Study Finds Academic Gains Not Superior Among Philadelphia Students Enrolled in Privately Run Public Schools
February 1, 2007
While significant academic gains were made from 2002 to 2006 by students across Philadelphia, private managers who were given extra funds to run 45 elementary and middle schools did not achieve additional gains exceeding district-wide trends, according to researchers.
Researchers say that their findings have implications for other regions that are considering private management of public schools and that the effort in Philadelphia suggests the challenges of implementing private management on a large scale.
Philadelphia is the site of the largest experiment in the private management of public schools in the United States.
“The privately managed schools, on average, showed gains that were comparable to those in the rest of the district.” said Brian Gill, lead author of the report and a researcher at RAND, a nonprofit research organization.
“Schools in Philadelphia have shown strong improvement that has been reflected widely across the district,” said Jolley Christman, co-founder of Research for Action and an author of the report. “But our findings show the investment in private management of schools has not paid the expected dividends.”
Meanwhile, another group of schools that were “restructured” — remaining under district management with intensive intervention and a comparable increase in resources — showed significant gains in math in the first three years studied and in reading during the first year. In the fourth year, the additional resources for the restructured schools ended, but the schools appeared to maintain their gains in math.
Philadelphia's experiment with the private management of public schools began in 2002 when, after years of low achievement and budget crises in the School District of Philadelphia, the state of Pennsylvania launched a takeover of the 200,000-pupil district.
District management was turned over to an appointed commission, which hired a new chief executive who imposed new district-wide curricula and a system of frequent benchmark assessments.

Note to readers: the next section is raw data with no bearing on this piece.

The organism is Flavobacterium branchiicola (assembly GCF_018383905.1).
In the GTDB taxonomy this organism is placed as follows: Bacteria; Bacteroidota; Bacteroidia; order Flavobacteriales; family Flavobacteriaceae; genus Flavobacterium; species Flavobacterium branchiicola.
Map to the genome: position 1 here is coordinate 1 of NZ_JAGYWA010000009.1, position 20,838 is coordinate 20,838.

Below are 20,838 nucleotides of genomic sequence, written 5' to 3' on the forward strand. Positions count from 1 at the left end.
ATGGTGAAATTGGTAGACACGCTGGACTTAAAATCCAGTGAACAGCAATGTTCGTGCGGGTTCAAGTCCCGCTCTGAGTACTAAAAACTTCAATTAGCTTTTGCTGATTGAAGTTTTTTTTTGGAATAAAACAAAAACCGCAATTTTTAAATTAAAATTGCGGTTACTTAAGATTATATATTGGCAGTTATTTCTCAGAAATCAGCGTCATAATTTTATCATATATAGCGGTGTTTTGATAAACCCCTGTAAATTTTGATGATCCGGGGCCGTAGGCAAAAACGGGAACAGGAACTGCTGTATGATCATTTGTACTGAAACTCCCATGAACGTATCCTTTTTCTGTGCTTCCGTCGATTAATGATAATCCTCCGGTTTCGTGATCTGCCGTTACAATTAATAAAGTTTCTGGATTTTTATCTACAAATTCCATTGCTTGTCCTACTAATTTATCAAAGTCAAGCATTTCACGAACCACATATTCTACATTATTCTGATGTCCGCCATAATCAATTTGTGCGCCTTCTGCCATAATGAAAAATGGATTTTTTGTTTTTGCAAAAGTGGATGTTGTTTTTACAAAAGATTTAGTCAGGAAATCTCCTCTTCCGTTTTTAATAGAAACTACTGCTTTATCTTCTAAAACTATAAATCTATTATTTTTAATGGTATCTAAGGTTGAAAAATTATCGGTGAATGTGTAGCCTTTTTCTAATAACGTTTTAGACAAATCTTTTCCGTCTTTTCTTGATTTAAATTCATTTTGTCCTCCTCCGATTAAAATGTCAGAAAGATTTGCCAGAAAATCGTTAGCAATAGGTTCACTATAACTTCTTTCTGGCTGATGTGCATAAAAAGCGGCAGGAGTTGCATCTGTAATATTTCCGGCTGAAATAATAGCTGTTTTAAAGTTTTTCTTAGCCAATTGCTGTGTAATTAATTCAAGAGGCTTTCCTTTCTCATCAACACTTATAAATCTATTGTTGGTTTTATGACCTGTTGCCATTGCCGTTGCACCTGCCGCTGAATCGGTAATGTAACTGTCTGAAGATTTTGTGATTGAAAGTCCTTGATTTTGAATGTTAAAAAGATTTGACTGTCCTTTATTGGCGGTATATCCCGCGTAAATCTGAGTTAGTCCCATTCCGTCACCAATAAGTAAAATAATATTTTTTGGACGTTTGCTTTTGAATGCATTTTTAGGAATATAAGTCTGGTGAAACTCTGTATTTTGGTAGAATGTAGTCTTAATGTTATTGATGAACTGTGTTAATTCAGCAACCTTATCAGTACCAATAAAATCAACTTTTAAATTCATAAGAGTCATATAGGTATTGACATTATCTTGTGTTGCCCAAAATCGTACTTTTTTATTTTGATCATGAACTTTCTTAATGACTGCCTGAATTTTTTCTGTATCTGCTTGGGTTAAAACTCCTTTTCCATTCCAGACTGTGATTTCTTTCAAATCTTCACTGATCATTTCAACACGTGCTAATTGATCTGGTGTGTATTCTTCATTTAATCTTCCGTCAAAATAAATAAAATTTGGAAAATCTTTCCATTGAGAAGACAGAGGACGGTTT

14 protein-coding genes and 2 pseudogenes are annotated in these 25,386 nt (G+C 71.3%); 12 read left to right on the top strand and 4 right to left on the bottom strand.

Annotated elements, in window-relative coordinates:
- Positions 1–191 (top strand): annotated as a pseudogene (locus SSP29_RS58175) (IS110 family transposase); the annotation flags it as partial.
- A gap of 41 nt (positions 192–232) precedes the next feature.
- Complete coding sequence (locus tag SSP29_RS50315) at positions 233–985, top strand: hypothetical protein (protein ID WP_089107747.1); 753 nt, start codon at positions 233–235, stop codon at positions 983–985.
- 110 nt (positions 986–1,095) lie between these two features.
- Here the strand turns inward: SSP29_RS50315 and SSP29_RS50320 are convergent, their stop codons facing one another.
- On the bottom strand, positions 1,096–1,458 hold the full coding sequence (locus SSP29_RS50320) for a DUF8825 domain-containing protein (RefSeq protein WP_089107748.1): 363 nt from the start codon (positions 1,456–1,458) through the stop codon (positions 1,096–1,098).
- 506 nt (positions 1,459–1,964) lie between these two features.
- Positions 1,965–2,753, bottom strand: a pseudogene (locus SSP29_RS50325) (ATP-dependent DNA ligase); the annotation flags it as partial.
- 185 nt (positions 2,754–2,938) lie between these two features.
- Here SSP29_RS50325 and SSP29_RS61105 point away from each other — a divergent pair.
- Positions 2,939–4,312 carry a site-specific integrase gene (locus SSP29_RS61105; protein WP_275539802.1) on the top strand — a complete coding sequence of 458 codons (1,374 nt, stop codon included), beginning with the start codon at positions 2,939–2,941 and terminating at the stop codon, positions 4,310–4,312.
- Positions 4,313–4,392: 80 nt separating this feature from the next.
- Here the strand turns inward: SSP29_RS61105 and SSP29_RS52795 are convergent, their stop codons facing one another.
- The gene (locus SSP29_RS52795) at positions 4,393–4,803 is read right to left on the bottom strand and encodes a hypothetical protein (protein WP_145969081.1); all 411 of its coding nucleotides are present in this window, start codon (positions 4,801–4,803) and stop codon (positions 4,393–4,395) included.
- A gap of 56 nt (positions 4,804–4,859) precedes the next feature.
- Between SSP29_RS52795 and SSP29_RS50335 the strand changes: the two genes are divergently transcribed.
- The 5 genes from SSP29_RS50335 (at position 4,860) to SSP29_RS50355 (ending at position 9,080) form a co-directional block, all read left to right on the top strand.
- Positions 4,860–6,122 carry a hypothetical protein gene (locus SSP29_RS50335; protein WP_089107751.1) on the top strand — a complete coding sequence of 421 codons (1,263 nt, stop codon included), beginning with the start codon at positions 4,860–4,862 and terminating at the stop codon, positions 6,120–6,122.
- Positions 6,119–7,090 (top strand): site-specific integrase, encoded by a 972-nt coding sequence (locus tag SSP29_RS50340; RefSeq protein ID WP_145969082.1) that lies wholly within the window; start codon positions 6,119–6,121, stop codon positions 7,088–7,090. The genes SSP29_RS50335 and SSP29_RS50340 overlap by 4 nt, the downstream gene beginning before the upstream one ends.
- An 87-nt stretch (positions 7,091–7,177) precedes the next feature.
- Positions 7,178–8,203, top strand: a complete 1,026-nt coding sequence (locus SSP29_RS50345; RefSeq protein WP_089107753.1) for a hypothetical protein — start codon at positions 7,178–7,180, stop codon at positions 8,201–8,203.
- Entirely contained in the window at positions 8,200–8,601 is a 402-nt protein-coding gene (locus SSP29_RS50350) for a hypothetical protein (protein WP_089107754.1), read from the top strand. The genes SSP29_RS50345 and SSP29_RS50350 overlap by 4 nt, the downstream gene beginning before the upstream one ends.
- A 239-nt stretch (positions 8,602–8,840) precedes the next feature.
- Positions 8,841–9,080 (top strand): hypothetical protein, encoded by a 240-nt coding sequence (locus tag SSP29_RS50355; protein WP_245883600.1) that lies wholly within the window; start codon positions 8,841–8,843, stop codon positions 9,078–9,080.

The school district's new leaders also adopted what is known as the “diverse provider” model, turning over the management of some of the district's lowest-achieving schools to seven different private managers, who received additional per-pupil funding. Those private managers include for-profit firms such as Edison Schools (the nation's largest for-profit operator of public schools), local nonprofits and two local universities.
Since the state takeover of Philadelphia schools, the proportion of elementary and middle-school students achieving proficiency in reading and math has increased substantially.
From the 2001-2002 school year to the 2005-2006 school year, an additional 11 percent of fifth grade students reached proficiency in reading and 23 percent reached proficiency in math, according to state tests. Similarly, an additional 20 percent of eighth grade students reached proficiency in reading and 19 percent reached proficiency in math.
The four-year gains for Philadelphia's low-achieving schools (which included a majority of schools in the district) were generally on par with gains from similar low-achieving schools in the rest of the state. Philadelphia's schools out-gained comparison schools in middle-school reading.
The analysis by RAND Education and Research for Action examined the performance not only of the privately managed schools and the restructured schools, but also a group of schools dubbed the “Sweet 16.” These previously low-performing schools showed improvement prior to the state takeover. The schools were given extra per-pupil funding, but no other district intervention.
Results for the Sweet 16 were similar to those of the privately managed schools. Researchers found no significant positive or negative effects in either reading or math among the Sweet 16 schools in any of the four years studied.
Advocates of private management of public schools say the approach works best when private managers have full control of campuses and parents decide where to enroll their children — measures that were not fully implemented in Philadelphia.
Funding for the study was provided by the Annenberg Foundation, the William Penn Foundation and the Accountability Review Council for the School District of Philadelphia. The presentation of findings was hosted by the Philadelphia Education Fund.
RAND Education conducts research and analysis on a variety of topics, including school reform, educational assessment and accountability, and trends among teachers and teacher training.
Research for Action is a Philadelphia-based non-profit organization working in educational research and reform to insure equitable opportunities and outcomes for all students. For more information, go to www.researchforaction.org.